FIGS. 4A, 4B and 4C provide the steps for a more detailed flowchart of the procedure for generating index text records and video index record; note this procedure is invoked by the flowchart of FIGS. 3A and 3B;
FIGS. 5A and 5B provide the steps of a flowchart performed by the present invention when a user enters one or more queries for retrieval of video programing;
FIG. 6 is an example of a command used by the control module 60 to direct processing of new video input data;
FIG. 7 is an example of formatted closed caption data output by the closed caption formatter 204;
FIG. 8 illustrates one method of introducing a new speaker in closed caption text;
FIG. 9 illustrates a second method of introducing a new speaker in closed caption text;
FIG. 10 illustrates an alternative format used for closed caption data;
FIG. 11 illustrates another alternative format used for closed caption data;
FIGS. 12A and 12B presents a series of index text records generated from the formatted closed caption data of FIG. 7.
In FIG. 1 a high level diagram of the video retrieval system 20 of the present invention is presented. Regarding this and other diagrams, it is worthwhile to note that solid arrows represent primary data flows between various invention related components and dashed arrows represent primary control paths between various invention related components.
Referring now to the components of the video retrieval system 20 of FIG. 1, a receiver-tuner 24 is provided for receiving signals from a video source 28. Note that the video source 28 may, for example, be a source for either wireless or cable broadcasting of closed caption programming (e.g., news reports and/or movies). The receiver-tuner 24 may be any appropriate component that converts RF television signals into separate baseband audio and video signals. Further, it is preferable that the receiver-tuner 24 have the capacity to be remotely controlled for activating/deactivating and tuning the receiver-tuner 24 to a desired channel. In the present embodiment, a personal computer/video cassette recorder (PC-VCR) by NEC is used as the receiver-tuner 24, thereby also allowing video programming signals to be supplied from video tape as well.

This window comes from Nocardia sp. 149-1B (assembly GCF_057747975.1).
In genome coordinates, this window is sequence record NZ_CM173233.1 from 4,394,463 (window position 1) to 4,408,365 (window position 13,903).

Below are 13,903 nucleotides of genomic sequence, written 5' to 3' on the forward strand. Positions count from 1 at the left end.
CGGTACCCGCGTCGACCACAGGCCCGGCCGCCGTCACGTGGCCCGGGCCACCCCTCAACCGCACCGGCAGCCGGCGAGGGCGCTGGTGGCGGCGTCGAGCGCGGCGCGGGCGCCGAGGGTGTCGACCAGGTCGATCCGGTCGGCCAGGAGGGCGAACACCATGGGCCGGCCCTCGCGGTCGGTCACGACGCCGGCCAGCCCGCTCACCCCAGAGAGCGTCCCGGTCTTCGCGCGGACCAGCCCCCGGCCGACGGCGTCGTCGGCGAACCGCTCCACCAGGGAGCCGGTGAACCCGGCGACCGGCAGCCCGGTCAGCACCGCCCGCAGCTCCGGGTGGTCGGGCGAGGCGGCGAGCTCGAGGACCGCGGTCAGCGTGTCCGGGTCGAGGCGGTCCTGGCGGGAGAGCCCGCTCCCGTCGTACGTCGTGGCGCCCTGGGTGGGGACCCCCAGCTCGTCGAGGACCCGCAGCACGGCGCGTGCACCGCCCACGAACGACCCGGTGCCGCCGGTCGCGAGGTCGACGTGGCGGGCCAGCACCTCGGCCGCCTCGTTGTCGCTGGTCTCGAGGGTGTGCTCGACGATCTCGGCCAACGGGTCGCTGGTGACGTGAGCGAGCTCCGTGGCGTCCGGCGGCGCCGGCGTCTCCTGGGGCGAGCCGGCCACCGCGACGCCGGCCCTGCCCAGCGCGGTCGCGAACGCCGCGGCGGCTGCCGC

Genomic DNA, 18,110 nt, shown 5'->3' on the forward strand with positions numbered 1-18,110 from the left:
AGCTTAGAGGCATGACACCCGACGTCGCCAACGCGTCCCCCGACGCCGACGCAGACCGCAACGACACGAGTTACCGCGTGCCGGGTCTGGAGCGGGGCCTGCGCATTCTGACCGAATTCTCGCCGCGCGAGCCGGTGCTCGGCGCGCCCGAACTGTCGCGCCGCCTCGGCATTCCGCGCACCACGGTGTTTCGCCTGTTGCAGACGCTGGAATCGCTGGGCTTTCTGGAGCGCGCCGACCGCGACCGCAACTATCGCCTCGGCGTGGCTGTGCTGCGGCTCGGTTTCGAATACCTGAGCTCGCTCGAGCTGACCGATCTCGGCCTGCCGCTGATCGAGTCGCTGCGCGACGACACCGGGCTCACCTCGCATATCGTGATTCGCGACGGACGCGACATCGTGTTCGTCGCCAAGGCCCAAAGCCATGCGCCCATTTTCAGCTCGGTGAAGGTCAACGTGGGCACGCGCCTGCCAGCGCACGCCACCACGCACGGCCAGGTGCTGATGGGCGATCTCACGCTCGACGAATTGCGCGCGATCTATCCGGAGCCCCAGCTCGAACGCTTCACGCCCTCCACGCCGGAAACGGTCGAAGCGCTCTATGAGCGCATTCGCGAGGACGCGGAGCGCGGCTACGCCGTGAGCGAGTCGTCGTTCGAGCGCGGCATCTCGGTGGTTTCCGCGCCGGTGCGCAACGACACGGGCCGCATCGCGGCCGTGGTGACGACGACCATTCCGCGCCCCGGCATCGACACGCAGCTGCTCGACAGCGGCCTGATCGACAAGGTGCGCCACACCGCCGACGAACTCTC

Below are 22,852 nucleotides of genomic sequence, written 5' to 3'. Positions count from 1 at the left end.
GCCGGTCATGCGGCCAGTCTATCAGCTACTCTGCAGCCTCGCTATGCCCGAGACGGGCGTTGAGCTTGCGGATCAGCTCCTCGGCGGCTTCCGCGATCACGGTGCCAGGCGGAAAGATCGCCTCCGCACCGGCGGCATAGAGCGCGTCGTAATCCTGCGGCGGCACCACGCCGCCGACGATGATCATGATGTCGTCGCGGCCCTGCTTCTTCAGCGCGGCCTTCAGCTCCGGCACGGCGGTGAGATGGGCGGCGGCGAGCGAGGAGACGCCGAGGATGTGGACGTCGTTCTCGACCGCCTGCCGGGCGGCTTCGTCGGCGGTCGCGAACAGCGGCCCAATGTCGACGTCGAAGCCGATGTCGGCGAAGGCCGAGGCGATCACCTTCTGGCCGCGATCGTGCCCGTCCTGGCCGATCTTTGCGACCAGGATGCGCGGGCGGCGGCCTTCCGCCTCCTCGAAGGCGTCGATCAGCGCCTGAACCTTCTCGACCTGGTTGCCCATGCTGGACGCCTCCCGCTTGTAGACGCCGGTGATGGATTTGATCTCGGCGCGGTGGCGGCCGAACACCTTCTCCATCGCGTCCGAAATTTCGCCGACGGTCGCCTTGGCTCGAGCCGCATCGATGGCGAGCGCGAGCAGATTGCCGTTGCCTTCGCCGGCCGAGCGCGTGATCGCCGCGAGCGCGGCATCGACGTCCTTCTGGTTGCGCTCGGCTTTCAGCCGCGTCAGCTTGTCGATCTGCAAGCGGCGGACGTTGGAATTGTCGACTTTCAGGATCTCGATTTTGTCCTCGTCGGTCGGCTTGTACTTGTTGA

Once the receiver-tuner 24 has converted the video signal into its baseband audio and video signals, these two signals are supplied, via signal channels 28 and 32 respectively, to a compression/decompression module 36 for digitizing and compressing the signals, and subsequently storing the resulting representations on video/audio storage device 40. In one embodiment, the compression/decompression module 36 resides on a hardware platform 44 including a Gateway 2000 486 based personal computer having an MPEG1 encoder board by Optibase for compressing and decompressing the audio and video baseband signals. Further, note that the video/audio storage device 40 is preferably a high capacity random access storage device such as a 20 Gigabyte disk. However, it is within the scope of the present invention that the video/audio storage device 40 may include different storage devices such as a magnetic tape archival system.
The baseband video output by the receiver-tuner 24 is also supplied, via signal channel 48, to a closed caption decoder 52 for decoding the closed caption data from the video signal. Note that in the United States, closed caption data is carried as digital data modulated into line 21 of the video baseband signal. This line is considered part of the vertical blanking interval of the video or TV signal. In the present embodiment, the closed caption decoder 52 is a model DE 152 Data Recovery Decoder III from EEG. This decoder outputs raw closed caption data either with text formatting control codes or with the closed caption data formatted according to the control codes.